How do you solve #4x - 2x = -6# and #3x - 6y = -18# using matrices?

1 Answer
Mar 29, 2016

Answer:

First, I am assuming you made a typo: 4x - 2y = -6 and 3x - 6y = -18?
There are several ways to solve linear systems with matrices:
- Cramer's Rule
- Inverse Matrices
- Gauss-Jordan elimination/Reduced row-echelon form

Explanation:

I will explain Cramer's Rule for you to try by hand, and then I will show the results of the other two methods by calculator.
For Cramer's rule, you need to be able to find the determinant of 2x2 matrices as follows:my screenshot 1
If you notice, both denominators contain the coefficients of the original system in Standard Form.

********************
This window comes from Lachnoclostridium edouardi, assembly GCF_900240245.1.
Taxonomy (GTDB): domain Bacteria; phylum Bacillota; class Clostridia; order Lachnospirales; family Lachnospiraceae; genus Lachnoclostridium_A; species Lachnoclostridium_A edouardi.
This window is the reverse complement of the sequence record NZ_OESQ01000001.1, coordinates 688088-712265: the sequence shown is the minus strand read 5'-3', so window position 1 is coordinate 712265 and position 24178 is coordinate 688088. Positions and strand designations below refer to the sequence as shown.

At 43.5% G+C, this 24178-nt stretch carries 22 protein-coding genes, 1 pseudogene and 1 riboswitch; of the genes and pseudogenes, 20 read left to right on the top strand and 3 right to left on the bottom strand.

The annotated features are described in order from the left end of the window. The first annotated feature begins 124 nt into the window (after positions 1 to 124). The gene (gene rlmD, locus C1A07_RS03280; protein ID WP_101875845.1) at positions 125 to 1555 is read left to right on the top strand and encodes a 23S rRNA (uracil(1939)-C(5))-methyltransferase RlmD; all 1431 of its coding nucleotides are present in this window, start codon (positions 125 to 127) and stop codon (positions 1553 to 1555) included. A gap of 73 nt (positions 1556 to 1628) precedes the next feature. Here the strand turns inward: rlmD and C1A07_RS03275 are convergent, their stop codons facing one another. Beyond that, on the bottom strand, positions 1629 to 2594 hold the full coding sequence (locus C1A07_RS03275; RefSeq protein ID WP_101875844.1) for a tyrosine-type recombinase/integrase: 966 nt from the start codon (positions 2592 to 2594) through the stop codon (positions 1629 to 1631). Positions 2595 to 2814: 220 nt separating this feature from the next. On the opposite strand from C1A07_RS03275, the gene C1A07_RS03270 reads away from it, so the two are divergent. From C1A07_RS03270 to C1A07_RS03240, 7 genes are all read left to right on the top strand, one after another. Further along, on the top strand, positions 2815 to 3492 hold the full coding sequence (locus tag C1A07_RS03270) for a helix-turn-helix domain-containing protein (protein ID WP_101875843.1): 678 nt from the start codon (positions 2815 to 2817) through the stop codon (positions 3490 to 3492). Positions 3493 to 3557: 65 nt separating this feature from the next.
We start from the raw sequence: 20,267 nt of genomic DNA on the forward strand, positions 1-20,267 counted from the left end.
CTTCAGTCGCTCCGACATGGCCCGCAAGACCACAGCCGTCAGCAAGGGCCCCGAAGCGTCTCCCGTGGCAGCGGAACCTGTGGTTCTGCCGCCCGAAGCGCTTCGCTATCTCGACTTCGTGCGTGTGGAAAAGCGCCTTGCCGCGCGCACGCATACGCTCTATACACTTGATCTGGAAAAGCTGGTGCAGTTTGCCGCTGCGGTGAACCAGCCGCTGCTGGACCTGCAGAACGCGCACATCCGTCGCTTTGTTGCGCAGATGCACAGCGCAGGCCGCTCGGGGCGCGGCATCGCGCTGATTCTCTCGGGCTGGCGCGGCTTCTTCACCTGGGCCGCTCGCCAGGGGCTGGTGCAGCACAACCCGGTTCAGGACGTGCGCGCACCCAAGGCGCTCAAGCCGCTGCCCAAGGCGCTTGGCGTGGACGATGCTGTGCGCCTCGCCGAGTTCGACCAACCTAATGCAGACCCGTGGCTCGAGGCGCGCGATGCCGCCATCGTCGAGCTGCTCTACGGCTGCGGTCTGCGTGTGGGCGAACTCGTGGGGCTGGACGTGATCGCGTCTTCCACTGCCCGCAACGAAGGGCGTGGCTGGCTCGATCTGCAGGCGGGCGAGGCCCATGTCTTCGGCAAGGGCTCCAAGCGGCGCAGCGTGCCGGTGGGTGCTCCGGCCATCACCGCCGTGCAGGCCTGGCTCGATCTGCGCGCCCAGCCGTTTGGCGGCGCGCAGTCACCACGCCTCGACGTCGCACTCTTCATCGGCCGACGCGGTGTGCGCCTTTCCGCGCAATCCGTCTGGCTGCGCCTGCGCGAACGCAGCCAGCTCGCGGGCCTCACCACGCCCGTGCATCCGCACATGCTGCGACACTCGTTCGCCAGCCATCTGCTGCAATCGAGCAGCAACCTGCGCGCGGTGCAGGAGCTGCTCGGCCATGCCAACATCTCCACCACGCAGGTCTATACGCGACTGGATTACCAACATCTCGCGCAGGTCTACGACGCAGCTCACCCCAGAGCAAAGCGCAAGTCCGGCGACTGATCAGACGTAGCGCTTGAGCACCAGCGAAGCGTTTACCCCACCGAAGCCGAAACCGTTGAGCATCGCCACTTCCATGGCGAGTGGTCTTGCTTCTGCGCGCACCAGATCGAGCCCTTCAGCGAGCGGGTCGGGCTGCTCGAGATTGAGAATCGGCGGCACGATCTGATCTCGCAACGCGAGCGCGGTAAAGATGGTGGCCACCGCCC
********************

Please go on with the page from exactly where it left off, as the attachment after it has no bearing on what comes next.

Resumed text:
For the numerators, replace the coefficients of the variable you seek, with the constants. That is, when solving for x (the first fraction), the 4 and 3 are replaced with -6 and -18.

The determinant of a 2x2 matrix is calculated by multiplying the first diagonal (top left to bottom right), and subtracting the product of the second diagonal from it. Try to see if you can do it yourself!

To solve by inverse matrices, do as follows:my screenshot 2

To solve by reduced-row echelon form, do the following:my screenshot3